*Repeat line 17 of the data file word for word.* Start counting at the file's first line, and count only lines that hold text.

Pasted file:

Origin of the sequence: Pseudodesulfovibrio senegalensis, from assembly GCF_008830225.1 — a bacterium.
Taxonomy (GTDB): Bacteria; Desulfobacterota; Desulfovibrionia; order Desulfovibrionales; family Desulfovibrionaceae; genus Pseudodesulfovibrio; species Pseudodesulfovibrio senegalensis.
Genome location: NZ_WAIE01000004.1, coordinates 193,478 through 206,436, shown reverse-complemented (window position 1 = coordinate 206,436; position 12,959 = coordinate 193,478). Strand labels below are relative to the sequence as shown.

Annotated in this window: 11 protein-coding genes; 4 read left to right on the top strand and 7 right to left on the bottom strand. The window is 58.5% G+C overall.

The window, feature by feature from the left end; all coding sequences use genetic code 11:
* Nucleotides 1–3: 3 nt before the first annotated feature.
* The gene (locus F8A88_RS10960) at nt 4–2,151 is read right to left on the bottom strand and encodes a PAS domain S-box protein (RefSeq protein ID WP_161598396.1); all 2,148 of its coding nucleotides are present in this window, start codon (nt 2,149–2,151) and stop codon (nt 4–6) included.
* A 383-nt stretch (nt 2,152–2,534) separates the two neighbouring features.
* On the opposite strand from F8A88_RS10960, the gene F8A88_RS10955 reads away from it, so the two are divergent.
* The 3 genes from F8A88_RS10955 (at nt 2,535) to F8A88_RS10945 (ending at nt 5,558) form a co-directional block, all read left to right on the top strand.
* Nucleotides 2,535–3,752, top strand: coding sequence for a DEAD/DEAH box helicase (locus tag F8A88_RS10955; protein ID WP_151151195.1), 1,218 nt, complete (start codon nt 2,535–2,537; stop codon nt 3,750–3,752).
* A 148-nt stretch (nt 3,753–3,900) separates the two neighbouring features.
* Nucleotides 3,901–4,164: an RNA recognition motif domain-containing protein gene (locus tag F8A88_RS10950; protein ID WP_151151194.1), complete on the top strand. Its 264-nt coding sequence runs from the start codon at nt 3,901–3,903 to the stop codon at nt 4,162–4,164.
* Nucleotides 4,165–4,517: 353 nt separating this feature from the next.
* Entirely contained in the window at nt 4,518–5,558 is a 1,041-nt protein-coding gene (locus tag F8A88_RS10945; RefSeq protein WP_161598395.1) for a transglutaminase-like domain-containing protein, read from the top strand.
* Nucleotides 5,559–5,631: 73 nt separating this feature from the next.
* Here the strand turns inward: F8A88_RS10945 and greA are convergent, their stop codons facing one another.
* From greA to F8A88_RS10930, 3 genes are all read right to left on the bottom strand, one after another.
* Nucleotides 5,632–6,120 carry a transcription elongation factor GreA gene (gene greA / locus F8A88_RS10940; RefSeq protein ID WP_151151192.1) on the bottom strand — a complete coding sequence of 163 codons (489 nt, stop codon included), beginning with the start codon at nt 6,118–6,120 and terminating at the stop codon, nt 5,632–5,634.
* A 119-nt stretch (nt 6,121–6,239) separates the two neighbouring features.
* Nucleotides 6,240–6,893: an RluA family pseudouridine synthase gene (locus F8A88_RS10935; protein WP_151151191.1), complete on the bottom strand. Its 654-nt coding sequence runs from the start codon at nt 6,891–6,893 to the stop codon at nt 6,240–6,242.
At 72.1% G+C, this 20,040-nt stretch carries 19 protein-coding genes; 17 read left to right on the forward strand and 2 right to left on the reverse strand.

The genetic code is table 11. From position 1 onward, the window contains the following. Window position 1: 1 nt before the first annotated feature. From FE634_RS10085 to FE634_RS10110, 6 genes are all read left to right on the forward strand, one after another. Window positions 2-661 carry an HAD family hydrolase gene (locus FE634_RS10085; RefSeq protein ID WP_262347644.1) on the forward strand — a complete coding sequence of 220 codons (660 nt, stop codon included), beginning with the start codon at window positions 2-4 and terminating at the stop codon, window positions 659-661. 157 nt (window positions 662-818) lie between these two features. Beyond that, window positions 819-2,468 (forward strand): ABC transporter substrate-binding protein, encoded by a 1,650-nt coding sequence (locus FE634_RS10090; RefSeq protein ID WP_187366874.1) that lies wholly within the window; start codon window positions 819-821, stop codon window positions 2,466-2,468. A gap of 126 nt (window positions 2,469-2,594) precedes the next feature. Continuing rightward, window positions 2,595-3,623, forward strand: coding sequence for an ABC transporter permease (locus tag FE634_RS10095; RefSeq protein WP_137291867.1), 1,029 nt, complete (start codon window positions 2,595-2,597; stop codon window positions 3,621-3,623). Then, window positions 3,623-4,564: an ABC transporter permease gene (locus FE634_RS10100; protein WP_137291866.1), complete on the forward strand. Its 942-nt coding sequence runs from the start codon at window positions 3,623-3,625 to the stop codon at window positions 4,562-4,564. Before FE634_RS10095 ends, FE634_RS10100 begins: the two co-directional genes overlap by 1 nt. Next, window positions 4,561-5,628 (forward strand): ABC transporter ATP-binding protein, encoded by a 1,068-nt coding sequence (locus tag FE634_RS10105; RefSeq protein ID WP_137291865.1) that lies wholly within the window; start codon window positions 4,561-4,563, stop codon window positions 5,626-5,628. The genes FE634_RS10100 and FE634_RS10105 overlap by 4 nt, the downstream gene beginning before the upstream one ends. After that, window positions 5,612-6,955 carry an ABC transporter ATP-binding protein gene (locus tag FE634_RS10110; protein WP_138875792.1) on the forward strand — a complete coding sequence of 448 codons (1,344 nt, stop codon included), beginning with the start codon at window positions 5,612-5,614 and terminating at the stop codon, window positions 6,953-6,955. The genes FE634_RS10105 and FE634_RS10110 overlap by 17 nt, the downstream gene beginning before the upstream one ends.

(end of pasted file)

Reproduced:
* Here the strand turns inward: F8A88_RS10945 and greA are convergent, their stop codons facing one another.